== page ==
With high mobile data traffic growth and the management issues it brings, more telcos are abandoning unlimited usage plans, noted Ovum.
It issued a research note Friday saying there was now "solid evidence" that leading operators in Asia-Pacific, the United States, and Sweden were adopting this stance.
Nicole McCormick, senior analyst of telco strategy at Ovum, said: "These operators are devising new ways to transition to LTE (long-term evolution) without continuing to offer burdensome unlimited tariffs. Experience is showing that the move to LTE without flat rates can be achieved with positive results."
"The best method for the transition is to abandon unlimited tariffs from the launch of LTE. Operators should not feel compelled to simply roll over their existing pricing models," he added.
According to Ovum, this approach has been taken so far by SK Telecom and LG U+ in South Korea, SingTel in Singapore, and AT&T Wireless in the U.S.
McCormick also noted that other operators that initially offered unlimited LTE tariffs had also begun to change their pricing models.
For example, Hong Kong mobile operator CSL recently adopted a new LTE tariff strategy centered on volume-based pricing, which has proven popular with customers. He also pointed out that U.S. mobile operator Verizon Wireless had phased out unlimited data tariffs for LTE last July, and the move did not adversely affect its LTE uptake.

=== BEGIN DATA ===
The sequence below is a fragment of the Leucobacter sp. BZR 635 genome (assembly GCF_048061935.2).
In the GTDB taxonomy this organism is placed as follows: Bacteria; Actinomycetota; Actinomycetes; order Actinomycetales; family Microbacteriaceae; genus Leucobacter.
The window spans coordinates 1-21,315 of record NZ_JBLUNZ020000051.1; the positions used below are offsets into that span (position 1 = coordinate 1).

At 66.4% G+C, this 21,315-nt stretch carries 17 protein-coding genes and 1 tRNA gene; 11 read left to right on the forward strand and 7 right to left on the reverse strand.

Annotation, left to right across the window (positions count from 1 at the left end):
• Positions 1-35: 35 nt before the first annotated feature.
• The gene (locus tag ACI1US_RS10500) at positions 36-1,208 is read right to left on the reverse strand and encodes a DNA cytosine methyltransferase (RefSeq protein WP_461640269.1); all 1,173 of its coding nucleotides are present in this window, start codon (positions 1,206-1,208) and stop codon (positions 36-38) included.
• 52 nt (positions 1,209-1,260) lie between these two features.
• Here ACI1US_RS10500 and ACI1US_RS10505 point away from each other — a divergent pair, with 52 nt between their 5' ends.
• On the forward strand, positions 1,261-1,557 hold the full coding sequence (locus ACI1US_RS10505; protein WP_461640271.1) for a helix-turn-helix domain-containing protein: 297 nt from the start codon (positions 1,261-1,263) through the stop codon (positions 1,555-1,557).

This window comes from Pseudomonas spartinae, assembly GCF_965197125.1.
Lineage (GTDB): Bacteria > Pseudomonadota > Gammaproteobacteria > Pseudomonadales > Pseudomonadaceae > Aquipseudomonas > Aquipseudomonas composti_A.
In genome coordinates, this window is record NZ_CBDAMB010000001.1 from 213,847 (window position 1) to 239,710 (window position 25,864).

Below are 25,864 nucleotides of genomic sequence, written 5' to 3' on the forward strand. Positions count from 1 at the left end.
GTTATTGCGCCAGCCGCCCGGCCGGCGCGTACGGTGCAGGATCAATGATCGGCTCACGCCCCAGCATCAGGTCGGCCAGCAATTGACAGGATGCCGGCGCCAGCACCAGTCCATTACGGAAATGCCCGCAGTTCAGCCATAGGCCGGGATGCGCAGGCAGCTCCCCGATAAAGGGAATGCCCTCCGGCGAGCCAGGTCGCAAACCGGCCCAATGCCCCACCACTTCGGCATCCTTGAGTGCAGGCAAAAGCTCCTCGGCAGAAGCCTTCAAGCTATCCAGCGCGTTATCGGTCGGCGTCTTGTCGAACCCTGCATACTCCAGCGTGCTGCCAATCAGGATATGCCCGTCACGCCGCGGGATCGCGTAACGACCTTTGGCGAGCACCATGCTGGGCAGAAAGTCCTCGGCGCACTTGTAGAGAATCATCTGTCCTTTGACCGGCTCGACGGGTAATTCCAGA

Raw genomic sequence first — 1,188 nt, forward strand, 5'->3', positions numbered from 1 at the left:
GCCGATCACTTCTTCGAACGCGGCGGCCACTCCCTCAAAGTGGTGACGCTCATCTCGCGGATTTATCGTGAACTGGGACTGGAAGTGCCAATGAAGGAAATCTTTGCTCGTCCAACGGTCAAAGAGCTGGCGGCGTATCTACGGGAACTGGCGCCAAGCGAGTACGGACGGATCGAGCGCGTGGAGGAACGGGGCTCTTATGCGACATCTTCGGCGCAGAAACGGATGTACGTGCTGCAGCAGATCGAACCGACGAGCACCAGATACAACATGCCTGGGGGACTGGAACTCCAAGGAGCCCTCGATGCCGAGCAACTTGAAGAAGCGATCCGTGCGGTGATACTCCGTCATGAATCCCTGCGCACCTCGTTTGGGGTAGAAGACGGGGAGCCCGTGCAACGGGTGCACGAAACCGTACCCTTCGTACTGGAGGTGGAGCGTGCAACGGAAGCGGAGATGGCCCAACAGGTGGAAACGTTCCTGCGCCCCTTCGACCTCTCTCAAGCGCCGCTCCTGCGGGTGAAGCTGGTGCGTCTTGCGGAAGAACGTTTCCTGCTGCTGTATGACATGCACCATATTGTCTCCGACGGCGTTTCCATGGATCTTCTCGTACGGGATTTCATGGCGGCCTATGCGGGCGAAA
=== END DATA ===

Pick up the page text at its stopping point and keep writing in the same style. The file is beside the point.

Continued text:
Some smartphone users in Singapore had earlier told ZDNet Asia that they welcomed such moves as well, since this meant they did not have to subsidize heavy data users if there were better tiered price plans.
"When transitioning to volume-based pricing models, operators should avoid complicated pricing structures. Instead, they should focus on educating customers on their data requirements and usage limits so as to limit the possibility of bill shock," said McCormick. She also recommended that operators introduce measures such as maximum excess usage charges for the same reason.
Ovum added that operators can look to exploit the "upsell" opportunities that will be presented by the shift to alternative pricing models, particularly moving customers to higher data allowances as data usage grows.